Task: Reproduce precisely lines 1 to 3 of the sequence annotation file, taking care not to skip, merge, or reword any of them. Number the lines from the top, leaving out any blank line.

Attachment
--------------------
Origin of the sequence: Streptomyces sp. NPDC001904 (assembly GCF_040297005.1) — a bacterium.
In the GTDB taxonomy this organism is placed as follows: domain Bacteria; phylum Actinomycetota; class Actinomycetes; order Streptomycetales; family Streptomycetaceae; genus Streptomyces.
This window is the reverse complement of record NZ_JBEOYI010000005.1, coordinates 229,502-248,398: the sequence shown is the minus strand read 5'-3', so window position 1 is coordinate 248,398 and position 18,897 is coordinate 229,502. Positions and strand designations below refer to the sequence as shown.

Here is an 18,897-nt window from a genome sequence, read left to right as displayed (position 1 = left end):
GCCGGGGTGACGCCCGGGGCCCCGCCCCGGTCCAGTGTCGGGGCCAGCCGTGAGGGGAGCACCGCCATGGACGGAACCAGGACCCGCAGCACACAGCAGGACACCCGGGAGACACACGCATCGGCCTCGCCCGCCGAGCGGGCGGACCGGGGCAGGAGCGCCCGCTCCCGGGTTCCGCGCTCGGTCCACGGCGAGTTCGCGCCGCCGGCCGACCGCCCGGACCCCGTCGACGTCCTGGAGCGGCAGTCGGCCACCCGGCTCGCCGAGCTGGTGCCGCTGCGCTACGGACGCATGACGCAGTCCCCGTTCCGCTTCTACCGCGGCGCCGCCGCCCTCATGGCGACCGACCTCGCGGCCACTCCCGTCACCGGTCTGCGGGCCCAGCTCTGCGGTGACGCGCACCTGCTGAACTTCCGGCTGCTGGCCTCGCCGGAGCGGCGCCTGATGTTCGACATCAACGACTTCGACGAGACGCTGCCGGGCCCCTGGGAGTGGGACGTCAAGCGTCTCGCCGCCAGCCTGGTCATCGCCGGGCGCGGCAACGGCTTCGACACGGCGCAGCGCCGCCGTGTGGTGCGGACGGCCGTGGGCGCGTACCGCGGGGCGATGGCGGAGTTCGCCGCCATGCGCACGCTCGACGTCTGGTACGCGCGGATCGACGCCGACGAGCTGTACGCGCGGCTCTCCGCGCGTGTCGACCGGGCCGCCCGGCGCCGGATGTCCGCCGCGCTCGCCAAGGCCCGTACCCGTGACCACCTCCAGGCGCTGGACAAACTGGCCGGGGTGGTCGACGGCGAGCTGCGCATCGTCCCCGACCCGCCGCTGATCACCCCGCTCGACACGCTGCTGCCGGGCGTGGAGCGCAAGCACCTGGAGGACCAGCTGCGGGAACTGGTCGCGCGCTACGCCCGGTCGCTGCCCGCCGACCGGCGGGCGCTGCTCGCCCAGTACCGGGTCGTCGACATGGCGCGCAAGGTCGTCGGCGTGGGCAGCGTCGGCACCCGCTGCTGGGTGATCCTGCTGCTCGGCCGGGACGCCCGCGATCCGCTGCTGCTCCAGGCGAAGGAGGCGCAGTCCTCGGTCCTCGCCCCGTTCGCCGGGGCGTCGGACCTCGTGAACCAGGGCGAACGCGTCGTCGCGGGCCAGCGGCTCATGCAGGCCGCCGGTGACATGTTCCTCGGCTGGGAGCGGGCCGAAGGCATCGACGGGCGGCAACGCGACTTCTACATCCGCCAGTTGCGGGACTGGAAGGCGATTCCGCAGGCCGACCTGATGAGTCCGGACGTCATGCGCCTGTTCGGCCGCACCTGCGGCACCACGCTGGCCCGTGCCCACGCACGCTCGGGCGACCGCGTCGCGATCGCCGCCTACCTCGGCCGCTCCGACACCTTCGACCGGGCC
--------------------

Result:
Origin of the sequence: Streptomyces sp. NPDC001904 (assembly GCF_040297005.1) — a bacterium.
In the GTDB taxonomy this organism is placed as follows: domain Bacteria; phylum Actinomycetota; class Actinomycetes; order Streptomycetales; family Streptomycetaceae; genus Streptomyces.
This window is the reverse complement of record NZ_JBEOYI010000005.1, coordinates 229,502-248,398: the sequence shown is the minus strand read 5'-3', so window position 1 is coordinate 248,398 and position 18,897 is coordinate 229,502. Positions and strand designations below refer to the sequence as shown.